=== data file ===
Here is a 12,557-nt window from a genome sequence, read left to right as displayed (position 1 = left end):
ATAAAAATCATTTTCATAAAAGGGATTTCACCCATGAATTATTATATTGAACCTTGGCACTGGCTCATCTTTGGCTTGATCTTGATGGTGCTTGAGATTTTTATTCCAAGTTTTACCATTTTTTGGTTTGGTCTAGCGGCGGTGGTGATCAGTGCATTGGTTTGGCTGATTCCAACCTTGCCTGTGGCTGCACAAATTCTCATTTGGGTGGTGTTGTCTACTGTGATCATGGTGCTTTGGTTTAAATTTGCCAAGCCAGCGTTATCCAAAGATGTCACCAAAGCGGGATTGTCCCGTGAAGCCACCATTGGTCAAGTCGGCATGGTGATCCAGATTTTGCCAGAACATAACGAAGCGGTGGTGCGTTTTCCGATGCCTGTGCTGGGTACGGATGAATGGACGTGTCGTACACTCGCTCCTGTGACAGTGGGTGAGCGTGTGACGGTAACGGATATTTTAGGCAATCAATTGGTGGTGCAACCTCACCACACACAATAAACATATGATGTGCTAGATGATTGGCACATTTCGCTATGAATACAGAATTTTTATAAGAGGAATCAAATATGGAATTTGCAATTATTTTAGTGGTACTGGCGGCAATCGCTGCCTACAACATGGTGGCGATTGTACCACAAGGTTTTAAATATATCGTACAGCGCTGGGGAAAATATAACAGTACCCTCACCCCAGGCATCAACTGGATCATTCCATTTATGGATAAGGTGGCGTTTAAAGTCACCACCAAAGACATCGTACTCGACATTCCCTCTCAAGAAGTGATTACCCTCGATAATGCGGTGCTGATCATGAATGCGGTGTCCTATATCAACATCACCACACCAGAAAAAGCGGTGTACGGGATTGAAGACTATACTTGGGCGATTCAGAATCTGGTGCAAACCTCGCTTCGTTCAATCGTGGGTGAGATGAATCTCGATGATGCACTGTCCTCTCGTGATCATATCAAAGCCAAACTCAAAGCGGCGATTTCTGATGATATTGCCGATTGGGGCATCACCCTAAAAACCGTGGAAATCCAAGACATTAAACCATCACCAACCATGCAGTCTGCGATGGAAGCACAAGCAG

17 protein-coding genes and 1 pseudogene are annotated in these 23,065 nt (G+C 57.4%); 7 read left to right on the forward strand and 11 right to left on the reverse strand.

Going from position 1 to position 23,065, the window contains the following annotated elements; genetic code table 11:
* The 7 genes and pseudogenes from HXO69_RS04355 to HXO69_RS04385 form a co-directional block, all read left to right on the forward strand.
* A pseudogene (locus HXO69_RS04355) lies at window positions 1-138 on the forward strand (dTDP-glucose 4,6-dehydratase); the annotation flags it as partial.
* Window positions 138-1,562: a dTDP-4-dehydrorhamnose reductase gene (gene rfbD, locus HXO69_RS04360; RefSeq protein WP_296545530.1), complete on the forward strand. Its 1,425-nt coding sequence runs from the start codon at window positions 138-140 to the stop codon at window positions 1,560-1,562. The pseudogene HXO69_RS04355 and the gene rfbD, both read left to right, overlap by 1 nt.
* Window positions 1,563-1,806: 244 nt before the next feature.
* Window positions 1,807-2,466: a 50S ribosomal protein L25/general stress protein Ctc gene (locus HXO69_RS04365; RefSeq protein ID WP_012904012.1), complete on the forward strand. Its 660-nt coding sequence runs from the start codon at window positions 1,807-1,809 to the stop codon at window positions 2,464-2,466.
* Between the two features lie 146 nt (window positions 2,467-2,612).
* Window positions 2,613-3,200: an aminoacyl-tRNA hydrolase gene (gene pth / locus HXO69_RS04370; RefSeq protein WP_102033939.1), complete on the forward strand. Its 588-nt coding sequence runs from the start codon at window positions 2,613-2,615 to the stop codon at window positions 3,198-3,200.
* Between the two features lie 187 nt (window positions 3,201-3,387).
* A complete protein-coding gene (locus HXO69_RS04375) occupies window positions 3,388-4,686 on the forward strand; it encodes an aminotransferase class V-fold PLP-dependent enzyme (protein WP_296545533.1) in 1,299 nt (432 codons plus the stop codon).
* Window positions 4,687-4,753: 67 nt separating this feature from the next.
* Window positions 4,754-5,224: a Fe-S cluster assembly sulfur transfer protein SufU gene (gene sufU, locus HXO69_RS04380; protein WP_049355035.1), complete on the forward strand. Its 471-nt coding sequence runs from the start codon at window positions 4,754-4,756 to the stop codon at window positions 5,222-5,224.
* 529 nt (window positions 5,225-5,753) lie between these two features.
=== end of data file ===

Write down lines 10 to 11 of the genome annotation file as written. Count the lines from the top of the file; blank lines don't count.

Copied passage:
* Between the two features lie 146 nt (window positions 2,467-2,612).
* Window positions 2,613-3,200: an aminoacyl-tRNA hydrolase gene (gene pth / locus HXO69_RS04370; RefSeq protein WP_102033939.1), complete on the forward strand. Its 588-nt coding sequence runs from the start codon at window positions 2,613-2,615 to the stop codon at window positions 3,198-3,200.